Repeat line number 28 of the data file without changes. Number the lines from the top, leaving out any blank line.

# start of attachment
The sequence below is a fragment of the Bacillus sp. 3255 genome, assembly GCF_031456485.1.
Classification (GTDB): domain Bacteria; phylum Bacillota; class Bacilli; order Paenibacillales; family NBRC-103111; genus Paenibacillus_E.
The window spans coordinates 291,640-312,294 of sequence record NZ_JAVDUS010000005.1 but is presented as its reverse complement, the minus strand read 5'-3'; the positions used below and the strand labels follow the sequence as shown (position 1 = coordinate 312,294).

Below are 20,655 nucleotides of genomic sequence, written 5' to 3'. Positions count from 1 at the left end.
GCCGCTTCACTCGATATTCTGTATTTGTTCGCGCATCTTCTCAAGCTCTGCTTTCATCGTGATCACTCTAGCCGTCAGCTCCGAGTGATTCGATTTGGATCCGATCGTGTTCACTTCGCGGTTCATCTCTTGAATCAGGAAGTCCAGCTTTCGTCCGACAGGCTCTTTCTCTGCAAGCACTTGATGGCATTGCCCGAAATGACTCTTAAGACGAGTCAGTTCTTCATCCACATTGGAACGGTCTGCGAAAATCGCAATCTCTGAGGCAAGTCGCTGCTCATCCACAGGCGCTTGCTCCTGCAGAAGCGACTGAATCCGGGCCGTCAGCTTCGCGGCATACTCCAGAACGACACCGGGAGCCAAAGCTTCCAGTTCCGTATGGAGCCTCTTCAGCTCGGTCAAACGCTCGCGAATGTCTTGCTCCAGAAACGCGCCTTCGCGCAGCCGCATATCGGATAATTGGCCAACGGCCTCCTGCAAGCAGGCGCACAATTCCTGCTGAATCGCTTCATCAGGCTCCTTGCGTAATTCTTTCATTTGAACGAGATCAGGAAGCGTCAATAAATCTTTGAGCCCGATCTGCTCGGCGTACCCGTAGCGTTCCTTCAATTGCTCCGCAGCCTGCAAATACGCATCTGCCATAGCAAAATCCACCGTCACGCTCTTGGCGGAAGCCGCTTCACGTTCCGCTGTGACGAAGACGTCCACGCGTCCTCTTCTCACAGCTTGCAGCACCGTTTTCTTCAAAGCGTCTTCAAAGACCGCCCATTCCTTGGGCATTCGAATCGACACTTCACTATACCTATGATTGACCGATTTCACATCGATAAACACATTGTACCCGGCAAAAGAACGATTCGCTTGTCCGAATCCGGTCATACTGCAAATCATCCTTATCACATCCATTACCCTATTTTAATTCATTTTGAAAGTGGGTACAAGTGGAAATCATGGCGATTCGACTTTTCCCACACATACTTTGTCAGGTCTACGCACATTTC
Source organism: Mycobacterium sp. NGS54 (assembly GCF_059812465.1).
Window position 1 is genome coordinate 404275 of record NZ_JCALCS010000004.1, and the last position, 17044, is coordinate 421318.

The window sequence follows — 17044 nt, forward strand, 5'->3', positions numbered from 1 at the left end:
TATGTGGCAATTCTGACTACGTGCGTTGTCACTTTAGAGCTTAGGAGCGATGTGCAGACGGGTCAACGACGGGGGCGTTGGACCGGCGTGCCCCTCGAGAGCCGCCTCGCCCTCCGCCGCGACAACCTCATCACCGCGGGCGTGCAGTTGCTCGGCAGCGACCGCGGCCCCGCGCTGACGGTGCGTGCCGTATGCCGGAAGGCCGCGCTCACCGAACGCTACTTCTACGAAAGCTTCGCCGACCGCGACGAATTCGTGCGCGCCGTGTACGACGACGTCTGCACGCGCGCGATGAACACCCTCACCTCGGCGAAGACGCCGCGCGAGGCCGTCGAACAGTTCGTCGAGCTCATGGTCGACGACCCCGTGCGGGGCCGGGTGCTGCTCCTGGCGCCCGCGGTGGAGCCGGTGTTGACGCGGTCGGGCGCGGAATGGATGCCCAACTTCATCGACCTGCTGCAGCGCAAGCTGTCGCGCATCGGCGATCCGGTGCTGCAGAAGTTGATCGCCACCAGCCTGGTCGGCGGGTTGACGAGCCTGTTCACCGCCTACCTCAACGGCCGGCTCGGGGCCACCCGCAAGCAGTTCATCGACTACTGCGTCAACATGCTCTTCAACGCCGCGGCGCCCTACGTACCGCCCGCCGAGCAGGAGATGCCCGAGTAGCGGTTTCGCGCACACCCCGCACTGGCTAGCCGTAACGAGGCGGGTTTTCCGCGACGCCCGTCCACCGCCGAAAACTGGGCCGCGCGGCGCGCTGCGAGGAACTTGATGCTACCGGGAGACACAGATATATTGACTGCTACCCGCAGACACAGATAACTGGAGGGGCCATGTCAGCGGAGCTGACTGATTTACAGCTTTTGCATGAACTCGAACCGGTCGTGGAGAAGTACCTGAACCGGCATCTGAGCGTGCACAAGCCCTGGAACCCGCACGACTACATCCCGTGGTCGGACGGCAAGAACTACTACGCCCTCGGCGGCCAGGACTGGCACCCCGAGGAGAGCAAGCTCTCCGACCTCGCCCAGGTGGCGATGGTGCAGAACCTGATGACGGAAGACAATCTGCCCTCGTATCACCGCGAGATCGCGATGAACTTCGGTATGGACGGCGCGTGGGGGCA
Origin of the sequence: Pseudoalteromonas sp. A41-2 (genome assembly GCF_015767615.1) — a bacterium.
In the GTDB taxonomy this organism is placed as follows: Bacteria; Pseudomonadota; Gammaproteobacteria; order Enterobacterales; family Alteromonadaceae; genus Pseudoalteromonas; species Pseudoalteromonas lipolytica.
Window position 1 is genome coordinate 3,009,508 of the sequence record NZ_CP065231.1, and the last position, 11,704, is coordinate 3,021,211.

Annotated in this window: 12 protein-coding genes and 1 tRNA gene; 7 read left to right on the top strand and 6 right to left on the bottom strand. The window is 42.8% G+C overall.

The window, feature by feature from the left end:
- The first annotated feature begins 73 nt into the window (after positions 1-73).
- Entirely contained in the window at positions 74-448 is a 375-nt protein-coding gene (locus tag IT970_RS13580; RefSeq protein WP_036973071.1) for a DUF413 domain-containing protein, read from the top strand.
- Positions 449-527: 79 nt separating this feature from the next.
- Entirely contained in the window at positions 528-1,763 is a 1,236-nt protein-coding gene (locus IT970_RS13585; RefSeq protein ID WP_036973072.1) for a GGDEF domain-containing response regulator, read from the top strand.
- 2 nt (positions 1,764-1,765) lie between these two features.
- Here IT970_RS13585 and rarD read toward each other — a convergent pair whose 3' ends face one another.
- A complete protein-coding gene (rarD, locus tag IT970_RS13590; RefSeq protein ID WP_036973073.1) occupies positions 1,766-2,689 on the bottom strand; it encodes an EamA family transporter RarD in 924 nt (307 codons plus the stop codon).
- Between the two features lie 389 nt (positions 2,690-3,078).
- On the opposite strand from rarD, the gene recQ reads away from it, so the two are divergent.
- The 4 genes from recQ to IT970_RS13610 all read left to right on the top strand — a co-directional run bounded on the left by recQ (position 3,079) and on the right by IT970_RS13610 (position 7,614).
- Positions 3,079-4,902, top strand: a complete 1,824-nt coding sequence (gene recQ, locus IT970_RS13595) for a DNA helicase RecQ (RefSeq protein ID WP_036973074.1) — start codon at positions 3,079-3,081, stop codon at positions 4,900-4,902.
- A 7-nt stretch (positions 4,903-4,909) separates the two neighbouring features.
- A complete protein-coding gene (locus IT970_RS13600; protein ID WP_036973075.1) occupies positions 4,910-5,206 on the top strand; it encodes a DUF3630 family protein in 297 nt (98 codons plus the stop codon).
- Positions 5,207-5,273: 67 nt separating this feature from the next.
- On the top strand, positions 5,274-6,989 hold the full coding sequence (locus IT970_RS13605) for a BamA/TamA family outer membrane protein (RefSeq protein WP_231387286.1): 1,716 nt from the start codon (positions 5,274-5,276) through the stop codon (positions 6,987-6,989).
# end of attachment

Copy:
- Positions 5,207-5,273: 67 nt separating this feature from the next.